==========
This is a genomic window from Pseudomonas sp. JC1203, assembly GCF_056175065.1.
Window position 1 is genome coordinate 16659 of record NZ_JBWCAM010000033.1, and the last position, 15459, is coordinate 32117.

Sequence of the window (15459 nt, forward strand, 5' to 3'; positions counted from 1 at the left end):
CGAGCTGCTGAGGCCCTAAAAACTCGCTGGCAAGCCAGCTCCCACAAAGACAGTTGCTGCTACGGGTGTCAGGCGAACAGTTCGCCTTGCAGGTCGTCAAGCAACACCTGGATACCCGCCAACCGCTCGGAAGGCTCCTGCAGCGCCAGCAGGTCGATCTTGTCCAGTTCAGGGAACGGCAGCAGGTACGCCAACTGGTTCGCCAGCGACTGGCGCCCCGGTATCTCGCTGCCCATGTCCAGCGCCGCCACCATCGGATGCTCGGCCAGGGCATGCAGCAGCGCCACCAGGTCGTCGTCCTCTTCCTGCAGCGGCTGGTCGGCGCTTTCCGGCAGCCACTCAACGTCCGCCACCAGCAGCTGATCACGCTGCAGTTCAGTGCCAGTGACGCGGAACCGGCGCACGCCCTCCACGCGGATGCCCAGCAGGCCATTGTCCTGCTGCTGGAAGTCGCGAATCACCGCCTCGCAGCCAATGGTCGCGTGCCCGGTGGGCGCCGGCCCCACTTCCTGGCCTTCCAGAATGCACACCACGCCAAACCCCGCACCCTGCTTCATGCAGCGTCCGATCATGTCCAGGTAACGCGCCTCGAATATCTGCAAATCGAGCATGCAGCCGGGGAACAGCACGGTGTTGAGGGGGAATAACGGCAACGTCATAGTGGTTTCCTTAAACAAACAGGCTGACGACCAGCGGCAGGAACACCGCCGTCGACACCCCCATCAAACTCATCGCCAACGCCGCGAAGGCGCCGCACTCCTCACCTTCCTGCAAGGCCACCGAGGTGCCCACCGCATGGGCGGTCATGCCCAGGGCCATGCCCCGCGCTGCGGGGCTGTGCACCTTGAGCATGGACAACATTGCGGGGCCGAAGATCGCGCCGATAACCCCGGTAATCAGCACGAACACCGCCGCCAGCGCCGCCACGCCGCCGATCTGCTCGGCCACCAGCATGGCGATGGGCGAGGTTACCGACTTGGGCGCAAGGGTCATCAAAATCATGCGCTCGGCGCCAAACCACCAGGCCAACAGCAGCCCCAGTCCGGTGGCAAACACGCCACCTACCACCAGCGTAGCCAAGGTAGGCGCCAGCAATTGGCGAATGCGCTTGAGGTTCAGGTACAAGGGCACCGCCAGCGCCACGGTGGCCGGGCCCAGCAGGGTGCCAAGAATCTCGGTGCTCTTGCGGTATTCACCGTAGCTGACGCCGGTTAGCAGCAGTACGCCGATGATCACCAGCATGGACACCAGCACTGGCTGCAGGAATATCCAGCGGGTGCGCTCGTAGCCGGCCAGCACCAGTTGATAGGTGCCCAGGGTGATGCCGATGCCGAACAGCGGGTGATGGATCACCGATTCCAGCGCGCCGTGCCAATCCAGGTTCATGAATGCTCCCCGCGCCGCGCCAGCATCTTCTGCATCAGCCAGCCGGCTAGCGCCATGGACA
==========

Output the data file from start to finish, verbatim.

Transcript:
This is a genomic window from Pseudomonas sp. JC1203, assembly GCF_056175065.1.
Window position 1 is genome coordinate 16659 of record NZ_JBWCAM010000033.1, and the last position, 15459, is coordinate 32117.

Sequence of the window (15459 nt, forward strand, 5' to 3'; positions counted from 1 at the left end):
CGAGCTGCTGAGGCCCTAAAAACTCGCTGGCAAGCCAGCTCCCACAAAGACAGTTGCTGCTACGGGTGTCAGGCGAACAGTTCGCCTTGCAGGTCGTCAAGCAACACCTGGATACCCGCCAACCGCTCGGAAGGCTCCTGCAGCGCCAGCAGGTCGATCTTGTCCAGTTCAGGGAACGGCAGCAGGTACGCCAACTGGTTCGCCAGCGACTGGCGCCCCGGTATCTCGCTGCCCATGTCCAGCGCCGCCACCATCGGATGCTCGGCCAGGGCATGCAGCAGCGCCACCAGGTCGTCGTCCTCTTCCTGCAGCGGCTGGTCGGCGCTTTCCGGCAGCCACTCAACGTCCGCCACCAGCAGCTGATCACGCTGCAGTTCAGTGCCAGTGACGCGGAACCGGCGCACGCCCTCCACGCGGATGCCCAGCAGGCCATTGTCCTGCTGCTGGAAGTCGCGAATCACCGCCTCGCAGCCAATGGTCGCGTGCCCGGTGGGCGCCGGCCCCACTTCCTGGCCTTCCAGAATGCACACCACGCCAAACCCCGCACCCTGCTTCATGCAGCGTCCGATCATGTCCAGGTAACGCGCCTCGAATATCTGCAAATCGAGCATGCAGCCGGGGAACAGCACGGTGTTGAGGGGGAATAACGGCAACGTCATAGTGGTTTCCTTAAACAAACAGGCTGACGACCAGCGGCAGGAACACCGCCGTCGACACCCCCATCAAACTCATCGCCAACGCCGCGAAGGCGCCGCACTCCTCACCTTCCTGCAAGGCCACCGAGGTGCCCACCGCATGGGCGGTCATGCCCAGGGCCATGCCCCGCGCTGCGGGGCTGTGCACCTTGAGCATGGACAACATTGCGGGGCCGAAGATCGCGCCGATAACCCCGGTAATCAGCACGAACACCGCCGCCAGCGCCGCCACGCCGCCGATCTGCTCGGCCACCAGCATGGCGATGGGCGAGGTTACCGACTTGGGCGCAAGGGTCATCAAAATCATGCGCTCGGCGCCAAACCACCAGGCCAACAGCAGCCCCAGTCCGGTGGCAAACACGCCACCTACCACCAGCGTAGCCAAGGTAGGCGCCAGCAATTGGCGAATGCGCTTGAGGTTCAGGTACAAGGGCACCGCCAGCGCCACGGTGGCCGGGCCCAGCAGGGTGCCAAGAATCTCGGTGCTCTTGCGGTATTCACCGTAGCTGACGCCGGTTAGCAGCAGTACGCCGATGATCACCAGCATGGACACCAGCACTGGCTGCAGGAATATCCAGCGGGTGCGCTCGTAGCCGGCCAGCACCAGTTGATAGGTGCCCAGGGTGATGCCGATGCCGAACAGCGGGTGATGGATCACCGATTCCAGCGCGCCGTGCCAATCCAGGTTCATGAATGCTCCCCGCGCCGCGCCAGCATCTTCTGCATCAGCCAGCCGGCTAGCGCCATGGACA